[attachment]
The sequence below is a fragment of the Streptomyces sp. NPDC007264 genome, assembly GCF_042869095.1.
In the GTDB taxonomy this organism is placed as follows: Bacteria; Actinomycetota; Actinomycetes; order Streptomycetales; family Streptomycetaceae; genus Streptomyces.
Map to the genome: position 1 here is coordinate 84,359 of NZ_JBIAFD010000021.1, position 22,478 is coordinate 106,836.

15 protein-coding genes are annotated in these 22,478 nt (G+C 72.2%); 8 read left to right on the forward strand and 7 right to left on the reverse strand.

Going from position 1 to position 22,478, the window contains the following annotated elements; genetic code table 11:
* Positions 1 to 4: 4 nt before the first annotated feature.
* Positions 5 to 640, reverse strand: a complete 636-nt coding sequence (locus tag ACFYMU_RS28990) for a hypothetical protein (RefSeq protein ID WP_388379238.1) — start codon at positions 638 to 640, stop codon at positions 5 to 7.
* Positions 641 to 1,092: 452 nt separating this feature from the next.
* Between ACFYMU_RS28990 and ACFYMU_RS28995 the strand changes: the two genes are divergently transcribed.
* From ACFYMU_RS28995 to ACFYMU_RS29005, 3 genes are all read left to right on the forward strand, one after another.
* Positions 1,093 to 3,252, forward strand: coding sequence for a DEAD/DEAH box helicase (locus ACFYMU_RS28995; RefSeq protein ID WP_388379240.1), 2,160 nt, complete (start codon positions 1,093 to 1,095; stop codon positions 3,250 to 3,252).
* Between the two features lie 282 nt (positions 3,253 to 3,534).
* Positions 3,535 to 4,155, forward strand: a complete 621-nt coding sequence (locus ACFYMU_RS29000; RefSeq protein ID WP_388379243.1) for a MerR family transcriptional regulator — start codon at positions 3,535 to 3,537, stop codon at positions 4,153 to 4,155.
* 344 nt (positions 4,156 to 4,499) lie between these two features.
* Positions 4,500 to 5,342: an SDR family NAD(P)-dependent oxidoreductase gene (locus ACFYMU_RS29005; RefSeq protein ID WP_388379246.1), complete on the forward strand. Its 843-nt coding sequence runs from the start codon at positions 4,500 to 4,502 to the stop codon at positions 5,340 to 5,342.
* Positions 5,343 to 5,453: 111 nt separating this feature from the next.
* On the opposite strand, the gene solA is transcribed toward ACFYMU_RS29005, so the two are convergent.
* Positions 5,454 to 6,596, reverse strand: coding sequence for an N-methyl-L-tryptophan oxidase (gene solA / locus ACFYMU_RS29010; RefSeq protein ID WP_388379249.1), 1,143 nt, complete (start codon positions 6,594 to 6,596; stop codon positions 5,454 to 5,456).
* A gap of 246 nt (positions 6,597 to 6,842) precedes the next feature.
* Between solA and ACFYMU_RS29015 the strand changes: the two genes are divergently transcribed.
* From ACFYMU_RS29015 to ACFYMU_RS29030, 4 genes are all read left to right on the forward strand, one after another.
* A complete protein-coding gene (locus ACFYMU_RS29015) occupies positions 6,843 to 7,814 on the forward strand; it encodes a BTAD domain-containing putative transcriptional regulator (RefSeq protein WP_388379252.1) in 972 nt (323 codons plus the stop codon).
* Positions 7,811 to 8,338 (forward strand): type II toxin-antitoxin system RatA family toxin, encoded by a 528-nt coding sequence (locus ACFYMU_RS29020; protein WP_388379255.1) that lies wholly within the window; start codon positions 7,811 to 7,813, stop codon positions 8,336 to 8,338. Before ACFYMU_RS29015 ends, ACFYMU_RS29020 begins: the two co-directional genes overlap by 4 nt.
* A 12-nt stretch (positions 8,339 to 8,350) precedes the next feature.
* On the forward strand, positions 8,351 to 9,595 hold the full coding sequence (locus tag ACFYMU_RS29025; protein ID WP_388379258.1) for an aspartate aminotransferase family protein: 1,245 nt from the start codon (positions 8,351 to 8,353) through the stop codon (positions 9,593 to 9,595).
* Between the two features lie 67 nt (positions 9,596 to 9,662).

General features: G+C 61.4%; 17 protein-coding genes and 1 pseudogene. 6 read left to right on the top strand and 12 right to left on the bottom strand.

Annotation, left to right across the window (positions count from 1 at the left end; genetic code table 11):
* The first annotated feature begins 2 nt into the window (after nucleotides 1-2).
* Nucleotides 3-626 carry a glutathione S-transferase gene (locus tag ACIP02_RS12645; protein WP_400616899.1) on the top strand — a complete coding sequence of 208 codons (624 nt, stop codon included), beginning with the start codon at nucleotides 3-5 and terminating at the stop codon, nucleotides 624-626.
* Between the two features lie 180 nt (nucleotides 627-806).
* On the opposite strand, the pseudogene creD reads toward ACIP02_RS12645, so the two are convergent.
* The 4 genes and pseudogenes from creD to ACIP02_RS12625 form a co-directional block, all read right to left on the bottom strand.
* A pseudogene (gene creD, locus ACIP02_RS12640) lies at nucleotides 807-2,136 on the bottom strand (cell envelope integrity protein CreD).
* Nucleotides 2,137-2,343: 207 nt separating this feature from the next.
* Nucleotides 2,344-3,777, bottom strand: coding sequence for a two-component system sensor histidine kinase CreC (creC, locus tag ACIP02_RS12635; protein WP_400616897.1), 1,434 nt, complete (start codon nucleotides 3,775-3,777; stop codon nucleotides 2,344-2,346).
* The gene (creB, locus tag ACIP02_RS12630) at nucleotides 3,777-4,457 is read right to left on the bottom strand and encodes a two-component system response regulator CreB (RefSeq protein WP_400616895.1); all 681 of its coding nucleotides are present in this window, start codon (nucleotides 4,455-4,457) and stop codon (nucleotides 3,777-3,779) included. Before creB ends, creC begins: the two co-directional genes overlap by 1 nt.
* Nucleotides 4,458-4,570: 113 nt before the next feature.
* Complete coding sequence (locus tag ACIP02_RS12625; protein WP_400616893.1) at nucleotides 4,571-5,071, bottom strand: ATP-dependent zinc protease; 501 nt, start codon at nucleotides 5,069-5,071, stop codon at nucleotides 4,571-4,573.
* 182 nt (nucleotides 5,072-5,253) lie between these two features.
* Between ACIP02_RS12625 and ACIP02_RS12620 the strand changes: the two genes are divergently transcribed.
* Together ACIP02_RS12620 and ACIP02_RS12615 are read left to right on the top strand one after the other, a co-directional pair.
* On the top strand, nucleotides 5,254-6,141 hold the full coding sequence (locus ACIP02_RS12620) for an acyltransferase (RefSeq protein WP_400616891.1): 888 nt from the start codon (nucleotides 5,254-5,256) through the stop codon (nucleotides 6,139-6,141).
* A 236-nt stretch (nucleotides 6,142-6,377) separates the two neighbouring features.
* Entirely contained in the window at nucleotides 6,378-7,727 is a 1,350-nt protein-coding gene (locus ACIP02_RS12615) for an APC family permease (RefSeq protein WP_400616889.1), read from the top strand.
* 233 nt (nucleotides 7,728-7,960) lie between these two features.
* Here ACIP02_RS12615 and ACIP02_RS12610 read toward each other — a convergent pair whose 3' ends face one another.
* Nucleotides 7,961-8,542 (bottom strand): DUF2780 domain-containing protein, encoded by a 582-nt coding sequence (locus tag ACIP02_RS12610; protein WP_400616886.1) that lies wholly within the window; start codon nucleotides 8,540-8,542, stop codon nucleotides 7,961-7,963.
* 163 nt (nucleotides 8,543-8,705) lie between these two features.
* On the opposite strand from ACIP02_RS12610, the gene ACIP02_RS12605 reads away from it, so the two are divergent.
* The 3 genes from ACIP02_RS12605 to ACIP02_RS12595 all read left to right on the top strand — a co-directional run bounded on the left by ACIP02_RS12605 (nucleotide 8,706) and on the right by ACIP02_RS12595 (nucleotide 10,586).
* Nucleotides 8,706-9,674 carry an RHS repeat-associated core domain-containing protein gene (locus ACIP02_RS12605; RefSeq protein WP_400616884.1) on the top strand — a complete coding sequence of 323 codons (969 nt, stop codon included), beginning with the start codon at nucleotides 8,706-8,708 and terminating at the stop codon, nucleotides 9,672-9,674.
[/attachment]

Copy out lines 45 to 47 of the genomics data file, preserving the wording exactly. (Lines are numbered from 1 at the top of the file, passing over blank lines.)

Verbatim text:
* Entirely contained in the window at nucleotides 6,378-7,727 is a 1,350-nt protein-coding gene (locus ACIP02_RS12615) for an APC family permease (RefSeq protein WP_400616889.1), read from the top strand.
* 233 nt (nucleotides 7,728-7,960) lie between these two features.
* Here ACIP02_RS12615 and ACIP02_RS12610 read toward each other — a convergent pair whose 3' ends face one another.